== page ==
The yarns spun in the frame were tested for dust emission by being wound from the spinning bobbins into cheeses in a box of the kind used for the chafing and tearing tests. During the winding, the Royco counts in p/cc air were 2.8 for the untreated yam, but only 0.65 for the treated yarn. Moreover, the treated yarn, except 'for the improvement in dust emission, was essentially similar to the untreated yarn.
An important property of asbestos cloth is inflammability. Since the process according to the invention introduces a combustible product into the cloth, it might be thought that there would be an adverse effect on inflammability. In fact, the difference is negligible.
Asbestos cloth according to the invention presents the additional advantages that it is of improved appearance and improved weave stability, and that when cut it frays less than similar untreated cloth.
1. An asbestos product rendered substantially less dusty without essential modification of any other property by particles of a film-forming polymeric material having an extension to break of at least 50 percent, distributed throughout the product in an amount of from 0.1 to 5 percent by weight of the product and bonding at least the majority of the fibers at points of contact with other fibers.
2. The product of claim 1 in the fonn of asbestos cloth.
3. A product according to claim 1 in which the polymeric material is a thermoplastic or elastomeric material.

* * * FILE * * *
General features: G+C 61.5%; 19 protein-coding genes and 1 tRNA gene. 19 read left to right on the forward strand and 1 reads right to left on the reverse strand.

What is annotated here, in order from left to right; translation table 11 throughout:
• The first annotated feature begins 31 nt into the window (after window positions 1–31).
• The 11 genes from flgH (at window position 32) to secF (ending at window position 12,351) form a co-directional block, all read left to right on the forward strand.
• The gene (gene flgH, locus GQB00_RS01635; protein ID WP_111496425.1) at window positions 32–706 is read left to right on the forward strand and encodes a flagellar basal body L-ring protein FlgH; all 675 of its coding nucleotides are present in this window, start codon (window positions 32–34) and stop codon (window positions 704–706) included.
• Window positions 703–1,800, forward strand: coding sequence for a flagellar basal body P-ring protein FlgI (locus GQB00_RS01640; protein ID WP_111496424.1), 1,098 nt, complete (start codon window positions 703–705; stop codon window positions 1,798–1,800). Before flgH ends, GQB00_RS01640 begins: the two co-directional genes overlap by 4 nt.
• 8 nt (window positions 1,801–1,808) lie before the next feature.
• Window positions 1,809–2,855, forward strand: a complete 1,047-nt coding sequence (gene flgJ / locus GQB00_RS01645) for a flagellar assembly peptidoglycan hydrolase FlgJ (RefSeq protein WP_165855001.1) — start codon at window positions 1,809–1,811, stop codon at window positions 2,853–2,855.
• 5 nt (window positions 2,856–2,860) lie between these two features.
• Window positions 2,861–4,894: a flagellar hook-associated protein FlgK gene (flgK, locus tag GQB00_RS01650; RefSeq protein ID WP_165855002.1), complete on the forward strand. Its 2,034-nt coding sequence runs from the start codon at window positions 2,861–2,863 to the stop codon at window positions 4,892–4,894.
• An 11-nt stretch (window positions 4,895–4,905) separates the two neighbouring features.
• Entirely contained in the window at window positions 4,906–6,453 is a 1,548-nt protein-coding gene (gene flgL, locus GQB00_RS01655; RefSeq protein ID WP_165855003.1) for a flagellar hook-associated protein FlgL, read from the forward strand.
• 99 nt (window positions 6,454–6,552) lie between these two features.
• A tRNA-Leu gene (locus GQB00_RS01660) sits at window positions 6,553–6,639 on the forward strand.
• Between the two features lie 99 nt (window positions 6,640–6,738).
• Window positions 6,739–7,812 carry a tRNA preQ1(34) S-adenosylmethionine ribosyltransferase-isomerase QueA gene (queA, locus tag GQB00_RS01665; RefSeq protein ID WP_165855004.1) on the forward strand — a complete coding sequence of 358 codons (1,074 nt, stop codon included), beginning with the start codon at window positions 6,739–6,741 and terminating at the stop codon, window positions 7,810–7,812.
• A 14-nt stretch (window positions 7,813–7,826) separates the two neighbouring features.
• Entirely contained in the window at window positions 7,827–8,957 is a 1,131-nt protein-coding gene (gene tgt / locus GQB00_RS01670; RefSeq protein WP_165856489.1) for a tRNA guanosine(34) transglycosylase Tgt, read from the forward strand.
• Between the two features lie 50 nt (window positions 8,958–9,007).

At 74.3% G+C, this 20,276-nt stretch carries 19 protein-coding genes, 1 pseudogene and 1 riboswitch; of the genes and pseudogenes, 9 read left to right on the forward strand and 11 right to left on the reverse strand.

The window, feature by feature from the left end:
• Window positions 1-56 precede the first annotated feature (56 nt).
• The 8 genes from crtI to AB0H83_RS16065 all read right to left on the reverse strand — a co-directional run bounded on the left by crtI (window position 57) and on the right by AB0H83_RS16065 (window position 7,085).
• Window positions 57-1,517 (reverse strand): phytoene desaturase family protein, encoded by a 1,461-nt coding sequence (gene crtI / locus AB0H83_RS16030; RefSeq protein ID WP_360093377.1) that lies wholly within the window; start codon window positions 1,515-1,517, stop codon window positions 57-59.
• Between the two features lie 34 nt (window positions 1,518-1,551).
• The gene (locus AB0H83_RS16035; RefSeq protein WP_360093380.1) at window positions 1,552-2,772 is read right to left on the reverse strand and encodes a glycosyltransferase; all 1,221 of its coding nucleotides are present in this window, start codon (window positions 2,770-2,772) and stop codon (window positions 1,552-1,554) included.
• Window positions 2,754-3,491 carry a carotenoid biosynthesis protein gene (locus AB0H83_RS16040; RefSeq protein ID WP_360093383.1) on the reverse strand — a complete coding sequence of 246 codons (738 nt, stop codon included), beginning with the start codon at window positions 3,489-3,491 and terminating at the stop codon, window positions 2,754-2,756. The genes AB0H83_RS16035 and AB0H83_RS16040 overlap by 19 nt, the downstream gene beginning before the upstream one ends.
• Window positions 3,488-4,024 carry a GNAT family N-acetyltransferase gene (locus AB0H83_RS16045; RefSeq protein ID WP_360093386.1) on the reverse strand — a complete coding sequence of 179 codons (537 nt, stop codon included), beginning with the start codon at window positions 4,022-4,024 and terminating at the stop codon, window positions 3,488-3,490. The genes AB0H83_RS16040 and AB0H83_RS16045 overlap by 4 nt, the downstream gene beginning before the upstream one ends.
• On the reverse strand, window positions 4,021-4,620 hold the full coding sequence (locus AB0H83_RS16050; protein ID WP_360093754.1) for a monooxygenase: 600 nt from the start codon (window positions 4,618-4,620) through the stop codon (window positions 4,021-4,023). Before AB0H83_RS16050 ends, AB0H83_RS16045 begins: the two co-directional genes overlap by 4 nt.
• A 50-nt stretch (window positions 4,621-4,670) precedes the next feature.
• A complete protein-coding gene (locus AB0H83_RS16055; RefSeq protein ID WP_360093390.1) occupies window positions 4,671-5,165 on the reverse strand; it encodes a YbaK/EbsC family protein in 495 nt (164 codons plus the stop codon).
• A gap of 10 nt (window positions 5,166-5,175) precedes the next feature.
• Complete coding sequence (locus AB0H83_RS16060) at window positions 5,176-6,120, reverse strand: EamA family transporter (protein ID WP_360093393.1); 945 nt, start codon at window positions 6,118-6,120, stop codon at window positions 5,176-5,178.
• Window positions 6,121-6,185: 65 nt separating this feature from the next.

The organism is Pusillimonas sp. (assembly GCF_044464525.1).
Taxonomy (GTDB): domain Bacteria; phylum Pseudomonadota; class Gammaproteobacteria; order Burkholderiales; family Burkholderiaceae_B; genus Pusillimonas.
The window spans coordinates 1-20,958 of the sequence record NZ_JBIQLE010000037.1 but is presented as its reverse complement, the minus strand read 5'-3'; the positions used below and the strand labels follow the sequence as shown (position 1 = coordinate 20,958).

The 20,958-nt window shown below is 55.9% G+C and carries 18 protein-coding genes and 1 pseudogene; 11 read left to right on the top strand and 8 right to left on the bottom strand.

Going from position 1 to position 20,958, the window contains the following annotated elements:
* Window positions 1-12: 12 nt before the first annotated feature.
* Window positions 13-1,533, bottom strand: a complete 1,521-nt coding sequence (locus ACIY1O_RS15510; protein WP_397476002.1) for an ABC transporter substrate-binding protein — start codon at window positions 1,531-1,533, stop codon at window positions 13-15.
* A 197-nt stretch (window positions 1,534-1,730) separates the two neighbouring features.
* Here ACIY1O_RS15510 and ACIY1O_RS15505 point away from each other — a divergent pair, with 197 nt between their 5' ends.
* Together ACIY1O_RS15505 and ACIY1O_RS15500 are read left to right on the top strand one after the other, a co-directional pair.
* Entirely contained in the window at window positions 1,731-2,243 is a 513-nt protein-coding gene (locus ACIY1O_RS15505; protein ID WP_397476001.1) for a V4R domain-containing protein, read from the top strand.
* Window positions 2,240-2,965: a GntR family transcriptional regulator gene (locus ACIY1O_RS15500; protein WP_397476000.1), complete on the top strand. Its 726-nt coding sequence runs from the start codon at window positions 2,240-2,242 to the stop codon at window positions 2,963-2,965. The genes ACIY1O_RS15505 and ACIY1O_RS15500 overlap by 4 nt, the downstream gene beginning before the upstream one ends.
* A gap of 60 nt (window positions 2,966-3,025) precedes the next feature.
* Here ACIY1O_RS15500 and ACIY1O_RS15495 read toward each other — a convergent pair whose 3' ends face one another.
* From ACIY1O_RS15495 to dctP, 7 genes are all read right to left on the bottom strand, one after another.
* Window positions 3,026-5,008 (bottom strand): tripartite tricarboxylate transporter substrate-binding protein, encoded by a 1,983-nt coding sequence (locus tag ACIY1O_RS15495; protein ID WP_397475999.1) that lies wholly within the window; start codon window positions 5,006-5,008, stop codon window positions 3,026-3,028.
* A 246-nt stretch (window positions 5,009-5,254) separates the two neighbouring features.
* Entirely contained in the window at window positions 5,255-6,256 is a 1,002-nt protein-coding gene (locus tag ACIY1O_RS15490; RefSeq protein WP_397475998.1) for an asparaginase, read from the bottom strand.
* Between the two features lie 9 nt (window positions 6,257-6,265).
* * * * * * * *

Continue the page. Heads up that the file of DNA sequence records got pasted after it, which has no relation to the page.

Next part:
4. A product according to claim 1 in which the polymer particles amount to from 0.5 to 3 percent by weight of the product.
5. A product according to claim 1 in which the polymeric material is a copolymer of vinyl acetate and maleic ester.
6. A product according to claim 1 in which the polymeric material is natural rubber or styrene-butadiene rubber.
|Cited Patent||Filing date||Publication date||Applicant||Title|
|US2264158 *||Jul 30, 1938||Nov 25, 1941||Clark Frederic B||Asbestos cloth and method of making same|
|US2568144 *||Dec 5, 1945||Sep 18, 1951||Union Asbestos & Rubber Co||Felted material and method of making the same|
|CA591327A *||Jan 26, 1960||E. Sunbury Herbert||Finishing asbestos fabric|
|Citing Patent||Filing date||Publication date||Applicant||Title|
|US3967043 *||Jan 3, 1974||Jun 29, 1976||Nippon Asbestos Company, Ltd.||Asbestos articles having dustproof properties|
|US4209562 *||Jun 21, 1978||Jun 24, 1980||Gaf Corporation||Latex blend binder compositions for asbestos sheets|
|US5317056 *||Apr 18, 1991||May 31, 1994||H.B. Fuller Company||Composition for wetting and encapsulating asbestos and method of using|
|US5330795 *||Oct 26, 1992||Jul 19, 1994||H. B. Fuller Licensing & Financing||Emulsion based coatings and a method using an emulsion based coating to seal asbestos containing soils|
|EP0255189A1 *||Jan 5, 1987||Feb 3, 1988||BASF Aktiengesellschaft||Reducing exposure to hazardous particles|
|U.S. Classification||442/101, 162/155, 442/417, 428/443|
|International Classification||D06B1/14, D06M15/333, B32B19/02, D06B19/00, C03C25/10, D03D15/12, D06M15/244|
|Cooperative Classification||D06M7/005, D06M15/333, D06M15/244, C04B26/04|
|European Classification||C04B26/04, D06M7/00B, D06M15/333, D06M15/244|